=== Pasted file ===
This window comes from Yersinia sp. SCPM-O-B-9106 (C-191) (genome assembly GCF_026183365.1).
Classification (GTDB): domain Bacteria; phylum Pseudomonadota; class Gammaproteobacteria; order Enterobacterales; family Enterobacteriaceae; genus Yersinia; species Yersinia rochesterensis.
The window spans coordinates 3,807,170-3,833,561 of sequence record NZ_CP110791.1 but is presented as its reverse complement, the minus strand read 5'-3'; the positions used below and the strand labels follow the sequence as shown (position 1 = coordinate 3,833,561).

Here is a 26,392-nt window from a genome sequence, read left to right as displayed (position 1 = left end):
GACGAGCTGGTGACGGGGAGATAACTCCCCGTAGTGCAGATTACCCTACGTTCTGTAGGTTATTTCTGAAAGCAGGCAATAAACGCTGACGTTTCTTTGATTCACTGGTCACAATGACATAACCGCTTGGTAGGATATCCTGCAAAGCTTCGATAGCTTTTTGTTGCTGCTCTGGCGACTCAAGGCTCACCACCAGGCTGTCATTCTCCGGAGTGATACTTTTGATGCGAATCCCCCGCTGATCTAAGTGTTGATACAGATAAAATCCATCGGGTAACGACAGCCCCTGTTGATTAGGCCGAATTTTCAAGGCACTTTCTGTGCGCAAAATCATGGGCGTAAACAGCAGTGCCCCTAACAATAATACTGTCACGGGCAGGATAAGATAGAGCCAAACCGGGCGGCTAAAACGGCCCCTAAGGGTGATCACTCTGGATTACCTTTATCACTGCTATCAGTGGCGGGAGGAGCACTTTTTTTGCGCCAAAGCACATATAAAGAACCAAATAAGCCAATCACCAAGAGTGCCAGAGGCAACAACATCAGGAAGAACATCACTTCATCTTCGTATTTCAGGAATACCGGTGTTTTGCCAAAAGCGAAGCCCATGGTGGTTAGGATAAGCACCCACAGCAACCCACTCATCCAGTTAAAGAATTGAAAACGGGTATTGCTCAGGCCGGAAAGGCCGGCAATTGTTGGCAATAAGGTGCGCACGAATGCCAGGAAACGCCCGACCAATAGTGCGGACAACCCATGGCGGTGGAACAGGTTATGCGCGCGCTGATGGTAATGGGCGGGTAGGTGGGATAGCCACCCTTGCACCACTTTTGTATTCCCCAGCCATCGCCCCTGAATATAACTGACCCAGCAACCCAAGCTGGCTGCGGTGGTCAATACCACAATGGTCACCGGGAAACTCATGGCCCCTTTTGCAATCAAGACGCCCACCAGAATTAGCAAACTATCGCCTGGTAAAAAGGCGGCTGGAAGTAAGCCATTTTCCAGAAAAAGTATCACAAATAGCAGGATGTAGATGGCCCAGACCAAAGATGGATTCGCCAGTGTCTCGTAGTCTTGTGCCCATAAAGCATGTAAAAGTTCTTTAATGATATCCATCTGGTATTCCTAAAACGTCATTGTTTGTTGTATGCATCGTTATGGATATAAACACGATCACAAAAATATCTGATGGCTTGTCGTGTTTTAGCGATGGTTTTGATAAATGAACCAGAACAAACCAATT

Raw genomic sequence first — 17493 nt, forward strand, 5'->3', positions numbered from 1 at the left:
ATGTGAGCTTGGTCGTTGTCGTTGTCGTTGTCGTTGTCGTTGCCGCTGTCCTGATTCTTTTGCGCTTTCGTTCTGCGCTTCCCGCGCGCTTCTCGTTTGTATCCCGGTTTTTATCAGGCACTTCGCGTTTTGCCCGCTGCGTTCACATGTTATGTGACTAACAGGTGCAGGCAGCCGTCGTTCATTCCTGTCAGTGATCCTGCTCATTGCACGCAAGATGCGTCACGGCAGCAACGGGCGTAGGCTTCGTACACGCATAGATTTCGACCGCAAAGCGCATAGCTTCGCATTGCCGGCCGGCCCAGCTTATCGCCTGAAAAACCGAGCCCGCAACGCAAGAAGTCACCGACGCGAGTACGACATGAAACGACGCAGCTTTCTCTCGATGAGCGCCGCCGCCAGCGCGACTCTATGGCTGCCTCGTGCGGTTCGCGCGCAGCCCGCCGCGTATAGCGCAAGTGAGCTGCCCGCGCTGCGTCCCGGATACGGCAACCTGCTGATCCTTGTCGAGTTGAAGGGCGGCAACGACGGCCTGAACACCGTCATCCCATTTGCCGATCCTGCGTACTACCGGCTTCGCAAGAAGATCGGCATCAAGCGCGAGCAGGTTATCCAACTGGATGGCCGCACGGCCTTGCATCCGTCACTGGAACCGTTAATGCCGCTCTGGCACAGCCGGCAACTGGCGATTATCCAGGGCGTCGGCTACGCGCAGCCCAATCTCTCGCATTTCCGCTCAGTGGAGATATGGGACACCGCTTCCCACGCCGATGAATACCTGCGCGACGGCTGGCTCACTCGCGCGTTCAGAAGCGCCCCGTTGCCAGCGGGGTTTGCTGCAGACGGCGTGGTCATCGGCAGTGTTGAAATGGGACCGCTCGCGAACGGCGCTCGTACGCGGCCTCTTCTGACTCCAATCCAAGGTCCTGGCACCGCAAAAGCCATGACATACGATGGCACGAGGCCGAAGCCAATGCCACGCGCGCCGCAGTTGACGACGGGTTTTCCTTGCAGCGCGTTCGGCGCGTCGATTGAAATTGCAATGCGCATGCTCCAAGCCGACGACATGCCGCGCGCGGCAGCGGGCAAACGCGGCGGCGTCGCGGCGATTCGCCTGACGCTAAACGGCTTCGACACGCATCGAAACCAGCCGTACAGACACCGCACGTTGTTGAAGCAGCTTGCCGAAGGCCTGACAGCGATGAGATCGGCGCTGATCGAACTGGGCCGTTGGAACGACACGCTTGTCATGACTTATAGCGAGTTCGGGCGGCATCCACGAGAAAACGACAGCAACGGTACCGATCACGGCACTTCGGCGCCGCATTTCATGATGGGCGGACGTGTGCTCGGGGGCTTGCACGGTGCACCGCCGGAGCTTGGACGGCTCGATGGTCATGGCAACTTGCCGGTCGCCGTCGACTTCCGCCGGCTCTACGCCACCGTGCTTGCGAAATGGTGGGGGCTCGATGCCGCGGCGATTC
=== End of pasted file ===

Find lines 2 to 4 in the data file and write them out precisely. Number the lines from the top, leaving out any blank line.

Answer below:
Classification (GTDB): domain Bacteria; phylum Pseudomonadota; class Gammaproteobacteria; order Enterobacterales; family Enterobacteriaceae; genus Yersinia; species Yersinia rochesterensis.
The window spans coordinates 3,807,170-3,833,561 of sequence record NZ_CP110791.1 but is presented as its reverse complement, the minus strand read 5'-3'; the positions used below and the strand labels follow the sequence as shown (position 1 = coordinate 3,833,561).

Here is a 26,392-nt window from a genome sequence, read left to right as displayed (position 1 = left end):